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Webster professor John Coveyou leads company in creating science-based tabletop games
To create a new board game, John Coveyou needs the following: cells, viruses, amino acids, ions, molecules and gases. Not literally, but figuratively.
Gaming went from a hobby to a business for Coveyou, an avid gamer. Coveyou wanted to play more science-themed games, so he thought about creating one. He ended up making six.
“A board game is a wonderful opportunity to gather friends, to have fun, to interact [and] to meet new people,” Coveyou said.
In 2014, Coveyou founded Genius Games, a game design company that publishes high-quality tabletop games based on hard science topics.
Coveyou received his undergraduate degree in Environmental Science with an emphasis on Biology from Washington University where he later completed his Master’s degree in Energy, Environmental and Chemical Engineering.
Coveyou teaches classes on game design and crowdfunding at Webster University as well as running Genius Games full-time.
As a child, Coveyou said he played a lot of popular games like Clue and Monopoly.
“It’s not just like the family game night anymore, it’s an entire booming industry now,” Coveyou said.
Cytosis: A Cell Biology Game is Coveyou’s sixth science-based game. He launched a campaign on the crowdfunding Kickstarter website to help fund the project.
Junior video production major Erin Dean is a student in traditional game design, taught by Coveyou, and works as an intern at Genius Games. She is working on a docu-series with 10 episodes about the design on the game for the campaign.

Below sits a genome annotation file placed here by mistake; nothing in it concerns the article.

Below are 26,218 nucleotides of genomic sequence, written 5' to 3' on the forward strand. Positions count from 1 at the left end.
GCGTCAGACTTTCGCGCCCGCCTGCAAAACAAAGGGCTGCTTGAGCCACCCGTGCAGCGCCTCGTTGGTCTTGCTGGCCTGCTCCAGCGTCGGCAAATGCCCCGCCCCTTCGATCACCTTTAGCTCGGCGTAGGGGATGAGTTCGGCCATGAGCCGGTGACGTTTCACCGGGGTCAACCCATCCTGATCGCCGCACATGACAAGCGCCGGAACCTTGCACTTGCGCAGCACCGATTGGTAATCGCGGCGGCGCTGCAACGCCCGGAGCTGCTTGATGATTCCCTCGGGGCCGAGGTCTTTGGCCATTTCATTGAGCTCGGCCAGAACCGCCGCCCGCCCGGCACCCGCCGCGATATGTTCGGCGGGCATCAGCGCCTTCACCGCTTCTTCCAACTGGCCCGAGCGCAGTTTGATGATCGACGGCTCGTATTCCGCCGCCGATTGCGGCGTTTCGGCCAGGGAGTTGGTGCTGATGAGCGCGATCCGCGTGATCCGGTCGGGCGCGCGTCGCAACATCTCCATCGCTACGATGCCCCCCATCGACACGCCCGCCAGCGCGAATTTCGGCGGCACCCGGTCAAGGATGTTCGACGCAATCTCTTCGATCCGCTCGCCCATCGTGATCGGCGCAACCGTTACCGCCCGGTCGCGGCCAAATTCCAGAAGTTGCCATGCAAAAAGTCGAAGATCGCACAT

“Working with John and Genius Games and seeing his hobbies and his love for board games become his professional career [has] inspired me even more to continue to pursue film, which is my passion, and know that you can make it possible,” Dean said.
Coveyou’s games have a focus on chemistry and biology, and he said they are branching out into physics topics. He has also written children’s books with different science themes.
“We haven’t yet made any games that are not hard science-themed, although I do work with other [gaming] companies,” Coveyou said.
Coveyou designs games and pitches new ideas to other gaming companies that are not science-based.
Cytosis is a “worker placement” game. Players have little “workers” and they select actions or resources by placing those workers in certain spots. Players compete to build enzymes, hormones and receptors and fend off attacking viruses.
Genius Games team member Shelley Spence said she is a big fan of worker placement games and how they can stir up competition without necessarily getting too cutthroat.
“I also think that worker placement was a really great way to gamify something synthesizing hormones and enzymes and things that happen within the cell,” Spence said.
Coveyou said creating all the details of a game can take a long time, depending on how big the game is.
“The real tough part is developing that game into a finished product that somebody would actually purchase,” Coveyou said.
Coveyou said developing the gameplay itself could take six months up to a year or two. He said they have been developing Cytosis for about two and a half years, from the idea to the point it is at now.
“We made sure the game was solid and ready and smooth and balanced and easy to play before we ever put artwork on it,” Coveyou said.
Coveyou said it took about four months before they actually had the artwork just right and preparing for the Kickstarter campaign, which took about three months.
“One of the things I teach my students at Webster is that the game design process is a process… you don’t just think of an idea for a game and turn it into a game a week later, it is a long process,” Coveyou said.
For more information on the company, visit www.gotgeniusgames.com.